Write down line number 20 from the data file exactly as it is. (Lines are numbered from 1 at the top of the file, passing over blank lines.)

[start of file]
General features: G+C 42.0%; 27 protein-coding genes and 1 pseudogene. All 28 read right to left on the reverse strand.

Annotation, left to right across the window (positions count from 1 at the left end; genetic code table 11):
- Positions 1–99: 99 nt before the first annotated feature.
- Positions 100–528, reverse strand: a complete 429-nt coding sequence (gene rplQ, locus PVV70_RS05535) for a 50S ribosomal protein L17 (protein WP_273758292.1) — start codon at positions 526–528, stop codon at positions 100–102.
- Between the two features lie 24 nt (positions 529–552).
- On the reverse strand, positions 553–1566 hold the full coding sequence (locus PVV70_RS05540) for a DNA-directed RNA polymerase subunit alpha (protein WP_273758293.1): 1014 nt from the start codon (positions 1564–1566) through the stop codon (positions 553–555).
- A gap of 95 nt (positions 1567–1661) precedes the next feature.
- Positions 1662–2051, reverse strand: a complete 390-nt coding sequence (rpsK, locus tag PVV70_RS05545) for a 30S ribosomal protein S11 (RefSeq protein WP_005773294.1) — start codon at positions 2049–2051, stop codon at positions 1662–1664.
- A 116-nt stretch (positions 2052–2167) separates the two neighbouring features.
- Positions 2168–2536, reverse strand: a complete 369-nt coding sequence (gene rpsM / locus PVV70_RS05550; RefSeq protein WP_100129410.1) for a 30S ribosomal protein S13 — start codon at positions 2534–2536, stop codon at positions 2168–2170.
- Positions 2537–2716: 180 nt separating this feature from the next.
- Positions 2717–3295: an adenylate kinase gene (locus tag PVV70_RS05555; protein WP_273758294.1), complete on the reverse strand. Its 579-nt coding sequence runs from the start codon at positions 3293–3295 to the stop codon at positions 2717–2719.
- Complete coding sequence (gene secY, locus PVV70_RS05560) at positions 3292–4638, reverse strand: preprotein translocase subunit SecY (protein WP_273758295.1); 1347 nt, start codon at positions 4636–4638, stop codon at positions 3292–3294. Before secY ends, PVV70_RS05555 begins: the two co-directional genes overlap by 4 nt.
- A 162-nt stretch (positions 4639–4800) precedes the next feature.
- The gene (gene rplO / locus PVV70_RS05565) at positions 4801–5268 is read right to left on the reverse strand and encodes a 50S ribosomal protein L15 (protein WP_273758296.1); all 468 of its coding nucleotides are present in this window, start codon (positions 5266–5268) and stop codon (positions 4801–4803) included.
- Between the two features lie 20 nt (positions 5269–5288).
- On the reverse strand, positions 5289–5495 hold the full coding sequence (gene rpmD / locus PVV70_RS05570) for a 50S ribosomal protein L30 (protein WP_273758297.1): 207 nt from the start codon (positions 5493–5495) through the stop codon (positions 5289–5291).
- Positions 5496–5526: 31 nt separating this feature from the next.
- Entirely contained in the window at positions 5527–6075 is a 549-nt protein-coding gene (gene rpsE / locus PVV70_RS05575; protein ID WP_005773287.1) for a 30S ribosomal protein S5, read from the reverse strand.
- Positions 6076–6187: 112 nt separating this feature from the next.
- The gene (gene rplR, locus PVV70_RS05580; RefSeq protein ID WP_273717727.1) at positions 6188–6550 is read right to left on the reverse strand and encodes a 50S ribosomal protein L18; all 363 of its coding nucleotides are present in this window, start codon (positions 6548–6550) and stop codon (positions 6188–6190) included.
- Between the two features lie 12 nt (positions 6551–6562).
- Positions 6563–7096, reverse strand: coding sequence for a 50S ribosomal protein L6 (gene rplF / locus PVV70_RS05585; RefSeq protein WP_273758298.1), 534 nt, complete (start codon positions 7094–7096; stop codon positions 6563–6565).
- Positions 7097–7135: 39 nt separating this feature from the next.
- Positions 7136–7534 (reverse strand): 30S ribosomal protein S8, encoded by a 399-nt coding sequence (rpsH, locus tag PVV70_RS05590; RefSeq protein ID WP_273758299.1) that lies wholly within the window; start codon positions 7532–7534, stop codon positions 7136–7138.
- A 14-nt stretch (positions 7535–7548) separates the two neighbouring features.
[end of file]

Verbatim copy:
- Positions 6076–6187: 112 nt separating this feature from the next.